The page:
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It Was That Mary

 "Extraordinary acts of piety and devotion, that come from an honest principle of love to Christ, will not only find acceptance with Him, but gain reputation in the church." - Matthew Henry  

"No offering is too costly for the Lord's service."

- Pulpit Commentary - New Testament  

We would all have to agree that - generally speaking - John 11 is Lazarus' story or testimony chapter. In fact, the opening verse says - "Now a certain man was sick, named Lazarus, of Bethany, the town of Mary and her sister Martha." From the very start, we are told that there lived "a certain man" whose name was Lazarus. He lived in the town of Bethany and had two sisters - Mary and Martha.  

But in verse 2 we notice something very strange for the Apostle John automatically interjects a note about Lazarus' sister Mary.  

We thought this was Lazarus' story. But here we find the writer placing a special interrupting thought which he felt was necessary to include - lest he should forget to mention it. Notice what he said - "(It was that Mary which anointed the Lord with ointment, and wiped His feet with her hair, whose brother Lazarus was sick.) "  

Here we have the writer starting out the narrative of this family by identifying who Lazarus is and then immediately switching our attention to Mary and distinguishing her from any other who bore that same name.  

"It was that Mary..."  

Which Mary? Was it not enough to say that she was Lazarus' sister? He only had two. Why was it necessary for John to include another thought about her? What was it that made her so very special for the Holy Spirit to say - "It was that Mary..."?  

There were many Mary's in that day, but it seemed good to the Holy Spirit to recognize her for something she did that was noteworthy and important to us as readers.    

"(It was that Mary which anointed the Lord with ointment, and wiped His feet with her hair, whose brother Lazarus was sick.) "  

Notice that her association with Lazarus is mentioned last. What was emphasized about her and mentioned first and foremost was what she did to and for Jesus.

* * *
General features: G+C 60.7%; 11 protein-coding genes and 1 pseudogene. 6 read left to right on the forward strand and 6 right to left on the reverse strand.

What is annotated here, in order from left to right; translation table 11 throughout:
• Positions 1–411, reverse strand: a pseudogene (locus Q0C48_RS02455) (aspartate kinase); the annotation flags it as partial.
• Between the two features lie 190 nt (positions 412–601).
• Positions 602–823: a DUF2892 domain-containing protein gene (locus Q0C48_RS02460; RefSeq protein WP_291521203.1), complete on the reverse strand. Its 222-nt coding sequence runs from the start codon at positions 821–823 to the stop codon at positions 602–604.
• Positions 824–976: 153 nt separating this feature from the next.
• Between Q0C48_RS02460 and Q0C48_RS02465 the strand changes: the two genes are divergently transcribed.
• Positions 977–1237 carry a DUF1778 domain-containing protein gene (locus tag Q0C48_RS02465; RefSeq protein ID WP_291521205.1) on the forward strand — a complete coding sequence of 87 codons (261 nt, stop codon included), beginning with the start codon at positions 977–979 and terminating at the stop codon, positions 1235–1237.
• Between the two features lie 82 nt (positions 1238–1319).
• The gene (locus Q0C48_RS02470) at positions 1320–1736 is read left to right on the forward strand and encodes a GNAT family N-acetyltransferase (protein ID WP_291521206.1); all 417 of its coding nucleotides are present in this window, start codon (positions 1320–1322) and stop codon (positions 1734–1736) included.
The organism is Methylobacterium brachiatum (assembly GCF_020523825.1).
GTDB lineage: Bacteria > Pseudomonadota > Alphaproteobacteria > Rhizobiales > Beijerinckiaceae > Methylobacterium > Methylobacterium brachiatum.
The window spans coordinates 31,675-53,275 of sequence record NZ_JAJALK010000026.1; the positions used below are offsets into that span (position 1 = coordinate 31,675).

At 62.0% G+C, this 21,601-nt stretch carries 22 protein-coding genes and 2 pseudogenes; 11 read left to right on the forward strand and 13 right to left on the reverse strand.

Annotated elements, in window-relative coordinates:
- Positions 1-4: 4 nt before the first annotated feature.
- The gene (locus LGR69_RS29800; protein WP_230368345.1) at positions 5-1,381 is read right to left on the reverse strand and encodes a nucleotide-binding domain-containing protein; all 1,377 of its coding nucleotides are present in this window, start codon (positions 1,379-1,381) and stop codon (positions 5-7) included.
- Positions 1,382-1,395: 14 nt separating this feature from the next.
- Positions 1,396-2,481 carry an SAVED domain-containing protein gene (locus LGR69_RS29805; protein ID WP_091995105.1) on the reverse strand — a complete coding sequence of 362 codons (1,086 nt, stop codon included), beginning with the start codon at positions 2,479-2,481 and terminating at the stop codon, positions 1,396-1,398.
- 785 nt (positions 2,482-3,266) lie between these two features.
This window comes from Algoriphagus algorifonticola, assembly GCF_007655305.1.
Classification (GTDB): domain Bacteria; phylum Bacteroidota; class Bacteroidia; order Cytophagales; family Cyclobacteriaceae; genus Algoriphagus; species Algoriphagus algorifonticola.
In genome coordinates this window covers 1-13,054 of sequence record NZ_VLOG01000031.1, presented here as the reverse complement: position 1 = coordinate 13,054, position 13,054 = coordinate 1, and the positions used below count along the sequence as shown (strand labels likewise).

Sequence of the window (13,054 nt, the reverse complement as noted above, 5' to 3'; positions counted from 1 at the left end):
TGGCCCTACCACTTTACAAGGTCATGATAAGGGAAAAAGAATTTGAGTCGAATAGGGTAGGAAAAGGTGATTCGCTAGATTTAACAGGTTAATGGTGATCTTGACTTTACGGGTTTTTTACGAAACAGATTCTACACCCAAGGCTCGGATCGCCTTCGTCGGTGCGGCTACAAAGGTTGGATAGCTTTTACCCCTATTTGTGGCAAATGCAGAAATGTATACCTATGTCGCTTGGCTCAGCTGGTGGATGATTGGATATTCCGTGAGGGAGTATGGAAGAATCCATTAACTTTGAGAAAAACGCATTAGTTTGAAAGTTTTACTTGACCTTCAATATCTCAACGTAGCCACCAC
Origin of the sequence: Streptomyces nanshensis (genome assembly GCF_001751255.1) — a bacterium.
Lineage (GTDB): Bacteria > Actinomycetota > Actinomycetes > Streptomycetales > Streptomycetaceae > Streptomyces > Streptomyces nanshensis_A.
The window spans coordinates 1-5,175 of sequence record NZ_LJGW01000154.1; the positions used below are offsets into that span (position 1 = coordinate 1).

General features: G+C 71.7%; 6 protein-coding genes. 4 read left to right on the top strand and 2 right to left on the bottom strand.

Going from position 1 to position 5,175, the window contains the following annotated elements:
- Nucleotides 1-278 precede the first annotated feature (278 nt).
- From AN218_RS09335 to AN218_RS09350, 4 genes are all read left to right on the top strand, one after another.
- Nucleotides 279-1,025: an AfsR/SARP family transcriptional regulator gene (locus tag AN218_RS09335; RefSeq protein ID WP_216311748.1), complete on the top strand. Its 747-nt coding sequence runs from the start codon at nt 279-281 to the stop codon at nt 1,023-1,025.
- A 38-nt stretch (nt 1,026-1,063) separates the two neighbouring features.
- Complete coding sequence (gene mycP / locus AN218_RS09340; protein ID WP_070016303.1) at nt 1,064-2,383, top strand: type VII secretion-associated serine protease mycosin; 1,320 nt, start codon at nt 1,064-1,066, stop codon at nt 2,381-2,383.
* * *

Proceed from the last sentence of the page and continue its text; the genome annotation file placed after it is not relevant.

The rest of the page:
The amazing thing about this all is that her act of devotion to the Lord actually happened after Lazarus' death and resurrection. Yet, the writer - in relating the remarkable incident of his resurrection - jumped ahead and pulled Mary's future deed into the present narrative.   

Her story of what she did for Jesus is recorded in John 12:1-3 - "Then Jesus six days before the passover came to Bethany, where Lazarus was which had been dead, whom He raised from the dead. There they made Him a supper; and Martha served: but Lazarus was one of them that sat at the table with Him. Then took Mary a pound of ointment of spikenard, very costly, and anointed the feet of Jesus, and wiped His feet with her hair: and the house was filled with the odour of the ointment. " 

It is also mentioned in Matthew 26:6-7 - "Now when Jesus was in Bethany, in the house of Simon the leper, There came unto Him a woman having an alabaster box of very precious ointment, and poured it on His head, as He sat at meat" and Mark 14:3 - "And being in Bethany in the house of Simon the leper, as He sat at meat, there came a woman having an alabaster box of ointment of spikenard very precious; and she brake the box, and poured it on His head."                                                                                                                                          

It is interesting to note that Matthew and Mark both mention "Simon the leper" in their accounts. Jewish tradition makes him the father of Lazarus or the husband of Martha. One thing we know for sure is that he was a relation of the three and was healed of leprosy by Jesus.